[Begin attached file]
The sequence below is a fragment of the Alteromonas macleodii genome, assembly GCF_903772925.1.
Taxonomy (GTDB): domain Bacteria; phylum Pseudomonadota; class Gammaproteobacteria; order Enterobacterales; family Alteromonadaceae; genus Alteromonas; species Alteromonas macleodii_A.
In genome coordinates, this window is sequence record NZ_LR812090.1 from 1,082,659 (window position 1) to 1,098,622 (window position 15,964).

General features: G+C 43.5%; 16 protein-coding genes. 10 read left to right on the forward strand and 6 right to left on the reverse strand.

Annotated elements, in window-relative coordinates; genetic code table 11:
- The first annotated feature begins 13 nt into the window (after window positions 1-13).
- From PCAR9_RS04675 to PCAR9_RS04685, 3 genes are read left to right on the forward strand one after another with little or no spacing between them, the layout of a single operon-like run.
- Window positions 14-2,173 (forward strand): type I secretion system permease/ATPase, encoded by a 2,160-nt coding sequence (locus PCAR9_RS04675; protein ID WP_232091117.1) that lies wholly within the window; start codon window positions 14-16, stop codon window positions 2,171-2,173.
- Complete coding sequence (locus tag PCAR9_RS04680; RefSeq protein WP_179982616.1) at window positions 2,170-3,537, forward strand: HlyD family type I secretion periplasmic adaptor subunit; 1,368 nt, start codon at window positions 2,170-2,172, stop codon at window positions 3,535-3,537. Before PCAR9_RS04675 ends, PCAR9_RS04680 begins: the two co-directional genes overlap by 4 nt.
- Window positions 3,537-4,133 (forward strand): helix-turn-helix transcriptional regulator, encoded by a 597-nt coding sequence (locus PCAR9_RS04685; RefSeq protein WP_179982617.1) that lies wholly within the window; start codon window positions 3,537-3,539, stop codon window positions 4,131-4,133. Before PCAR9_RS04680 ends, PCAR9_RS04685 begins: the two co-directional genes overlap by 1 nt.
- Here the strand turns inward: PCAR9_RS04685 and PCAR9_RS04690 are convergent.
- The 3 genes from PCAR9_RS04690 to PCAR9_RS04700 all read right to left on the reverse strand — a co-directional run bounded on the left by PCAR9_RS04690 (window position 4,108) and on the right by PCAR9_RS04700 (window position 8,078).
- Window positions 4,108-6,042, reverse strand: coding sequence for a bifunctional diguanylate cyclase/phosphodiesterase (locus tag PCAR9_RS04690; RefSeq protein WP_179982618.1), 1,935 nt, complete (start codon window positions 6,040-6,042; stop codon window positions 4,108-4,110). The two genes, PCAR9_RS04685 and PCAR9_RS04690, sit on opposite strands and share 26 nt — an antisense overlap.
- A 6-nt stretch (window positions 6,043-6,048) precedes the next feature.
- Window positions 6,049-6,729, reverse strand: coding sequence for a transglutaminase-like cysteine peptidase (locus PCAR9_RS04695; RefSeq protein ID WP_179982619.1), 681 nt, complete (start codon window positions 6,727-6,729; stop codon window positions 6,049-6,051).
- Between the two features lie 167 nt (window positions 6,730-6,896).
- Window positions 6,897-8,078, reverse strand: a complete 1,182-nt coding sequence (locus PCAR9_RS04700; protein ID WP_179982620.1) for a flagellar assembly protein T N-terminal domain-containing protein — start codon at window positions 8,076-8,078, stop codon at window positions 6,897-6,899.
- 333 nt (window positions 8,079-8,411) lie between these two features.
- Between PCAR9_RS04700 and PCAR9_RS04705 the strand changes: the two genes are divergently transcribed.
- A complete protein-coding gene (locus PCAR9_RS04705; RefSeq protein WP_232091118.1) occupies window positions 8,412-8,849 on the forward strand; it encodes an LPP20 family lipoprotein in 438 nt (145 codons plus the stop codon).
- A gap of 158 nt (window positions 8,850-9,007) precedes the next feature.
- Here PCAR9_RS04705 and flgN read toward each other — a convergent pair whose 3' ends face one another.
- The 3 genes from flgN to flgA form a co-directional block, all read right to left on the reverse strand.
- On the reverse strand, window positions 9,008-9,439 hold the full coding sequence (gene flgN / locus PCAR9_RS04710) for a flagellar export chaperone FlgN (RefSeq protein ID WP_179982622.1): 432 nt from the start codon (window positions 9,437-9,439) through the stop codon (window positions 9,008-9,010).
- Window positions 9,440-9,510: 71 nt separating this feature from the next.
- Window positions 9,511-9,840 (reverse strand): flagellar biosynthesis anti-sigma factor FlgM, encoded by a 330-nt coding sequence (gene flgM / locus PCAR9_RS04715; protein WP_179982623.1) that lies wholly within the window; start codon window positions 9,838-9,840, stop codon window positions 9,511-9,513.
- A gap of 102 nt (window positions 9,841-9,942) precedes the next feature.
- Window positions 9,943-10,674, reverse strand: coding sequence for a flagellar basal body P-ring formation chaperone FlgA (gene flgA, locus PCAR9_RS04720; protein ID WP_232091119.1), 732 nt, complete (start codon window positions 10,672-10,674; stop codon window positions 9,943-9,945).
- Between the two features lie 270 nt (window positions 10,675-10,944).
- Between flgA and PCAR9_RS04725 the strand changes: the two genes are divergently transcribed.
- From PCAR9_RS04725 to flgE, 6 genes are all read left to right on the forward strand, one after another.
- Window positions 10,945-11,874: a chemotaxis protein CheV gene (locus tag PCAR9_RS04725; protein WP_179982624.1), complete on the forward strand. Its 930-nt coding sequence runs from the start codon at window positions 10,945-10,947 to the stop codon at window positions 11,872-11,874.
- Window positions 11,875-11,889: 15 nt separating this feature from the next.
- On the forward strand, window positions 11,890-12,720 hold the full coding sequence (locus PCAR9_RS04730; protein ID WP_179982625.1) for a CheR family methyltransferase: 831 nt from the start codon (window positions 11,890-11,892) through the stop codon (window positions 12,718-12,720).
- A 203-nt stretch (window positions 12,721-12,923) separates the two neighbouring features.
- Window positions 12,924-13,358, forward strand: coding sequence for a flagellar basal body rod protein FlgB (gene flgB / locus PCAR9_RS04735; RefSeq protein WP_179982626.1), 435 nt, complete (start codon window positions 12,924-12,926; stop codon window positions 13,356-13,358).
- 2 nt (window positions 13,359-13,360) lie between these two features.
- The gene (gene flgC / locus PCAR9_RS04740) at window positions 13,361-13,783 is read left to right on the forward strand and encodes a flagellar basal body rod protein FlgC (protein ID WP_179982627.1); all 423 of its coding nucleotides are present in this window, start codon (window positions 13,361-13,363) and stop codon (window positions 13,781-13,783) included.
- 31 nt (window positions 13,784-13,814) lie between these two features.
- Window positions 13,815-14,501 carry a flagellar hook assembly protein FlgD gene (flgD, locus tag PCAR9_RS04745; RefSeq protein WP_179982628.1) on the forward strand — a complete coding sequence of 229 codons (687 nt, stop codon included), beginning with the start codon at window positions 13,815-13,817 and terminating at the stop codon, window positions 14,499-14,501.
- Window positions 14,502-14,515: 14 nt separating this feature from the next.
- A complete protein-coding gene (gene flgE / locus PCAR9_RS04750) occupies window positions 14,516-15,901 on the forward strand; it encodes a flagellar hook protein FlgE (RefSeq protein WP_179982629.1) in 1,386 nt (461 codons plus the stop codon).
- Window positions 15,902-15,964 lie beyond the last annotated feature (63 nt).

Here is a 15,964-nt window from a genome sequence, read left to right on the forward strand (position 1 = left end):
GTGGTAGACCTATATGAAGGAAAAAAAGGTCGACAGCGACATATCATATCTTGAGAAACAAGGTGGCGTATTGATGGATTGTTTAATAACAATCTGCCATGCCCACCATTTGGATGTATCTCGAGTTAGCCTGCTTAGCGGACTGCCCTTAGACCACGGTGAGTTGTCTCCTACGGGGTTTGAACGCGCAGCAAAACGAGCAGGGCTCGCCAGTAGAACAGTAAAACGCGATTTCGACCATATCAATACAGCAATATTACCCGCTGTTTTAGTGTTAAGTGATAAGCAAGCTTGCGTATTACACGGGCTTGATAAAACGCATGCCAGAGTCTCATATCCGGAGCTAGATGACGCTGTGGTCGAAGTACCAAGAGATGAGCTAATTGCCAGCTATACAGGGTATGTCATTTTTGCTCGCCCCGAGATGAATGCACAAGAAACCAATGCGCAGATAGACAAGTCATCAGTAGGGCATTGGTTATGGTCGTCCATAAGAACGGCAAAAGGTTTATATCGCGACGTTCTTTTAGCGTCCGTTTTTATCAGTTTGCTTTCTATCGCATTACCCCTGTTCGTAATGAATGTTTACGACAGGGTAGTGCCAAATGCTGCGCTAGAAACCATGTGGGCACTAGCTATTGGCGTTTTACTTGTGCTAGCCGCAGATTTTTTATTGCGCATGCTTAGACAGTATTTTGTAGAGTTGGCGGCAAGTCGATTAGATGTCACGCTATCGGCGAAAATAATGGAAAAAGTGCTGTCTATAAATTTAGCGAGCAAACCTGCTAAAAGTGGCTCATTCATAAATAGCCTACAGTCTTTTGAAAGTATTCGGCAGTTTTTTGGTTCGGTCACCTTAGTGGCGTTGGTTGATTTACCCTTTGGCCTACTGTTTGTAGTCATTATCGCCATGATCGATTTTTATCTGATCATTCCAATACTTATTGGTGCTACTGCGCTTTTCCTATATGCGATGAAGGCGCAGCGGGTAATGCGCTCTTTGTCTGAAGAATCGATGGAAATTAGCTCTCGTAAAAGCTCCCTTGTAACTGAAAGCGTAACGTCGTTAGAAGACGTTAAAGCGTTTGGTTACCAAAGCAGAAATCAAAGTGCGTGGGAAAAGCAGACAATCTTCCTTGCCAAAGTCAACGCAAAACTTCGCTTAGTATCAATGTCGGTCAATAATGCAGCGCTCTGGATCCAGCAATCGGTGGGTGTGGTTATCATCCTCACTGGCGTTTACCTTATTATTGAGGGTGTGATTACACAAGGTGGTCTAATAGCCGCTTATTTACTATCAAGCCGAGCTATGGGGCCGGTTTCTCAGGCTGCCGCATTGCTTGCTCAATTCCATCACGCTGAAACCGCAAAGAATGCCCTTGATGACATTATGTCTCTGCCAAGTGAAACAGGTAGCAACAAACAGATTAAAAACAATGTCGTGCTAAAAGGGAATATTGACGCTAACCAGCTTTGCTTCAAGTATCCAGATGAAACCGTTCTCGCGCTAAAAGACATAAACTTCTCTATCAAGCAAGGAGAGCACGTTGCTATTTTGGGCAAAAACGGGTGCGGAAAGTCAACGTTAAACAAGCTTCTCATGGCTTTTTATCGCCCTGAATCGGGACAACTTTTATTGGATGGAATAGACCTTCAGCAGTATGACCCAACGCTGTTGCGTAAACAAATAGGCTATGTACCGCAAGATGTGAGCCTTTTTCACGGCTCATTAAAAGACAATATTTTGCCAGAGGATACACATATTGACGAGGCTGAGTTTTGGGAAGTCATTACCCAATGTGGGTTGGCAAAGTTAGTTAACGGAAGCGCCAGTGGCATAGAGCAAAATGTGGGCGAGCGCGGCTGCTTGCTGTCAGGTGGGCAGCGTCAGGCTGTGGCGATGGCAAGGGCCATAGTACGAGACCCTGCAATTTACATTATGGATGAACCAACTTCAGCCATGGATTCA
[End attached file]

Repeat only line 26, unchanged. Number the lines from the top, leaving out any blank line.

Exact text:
- Window positions 9,511-9,840 (reverse strand): flagellar biosynthesis anti-sigma factor FlgM, encoded by a 330-nt coding sequence (gene flgM / locus PCAR9_RS04715; protein WP_179982623.1) that lies wholly within the window; start codon window positions 9,838-9,840, stop codon window positions 9,511-9,513.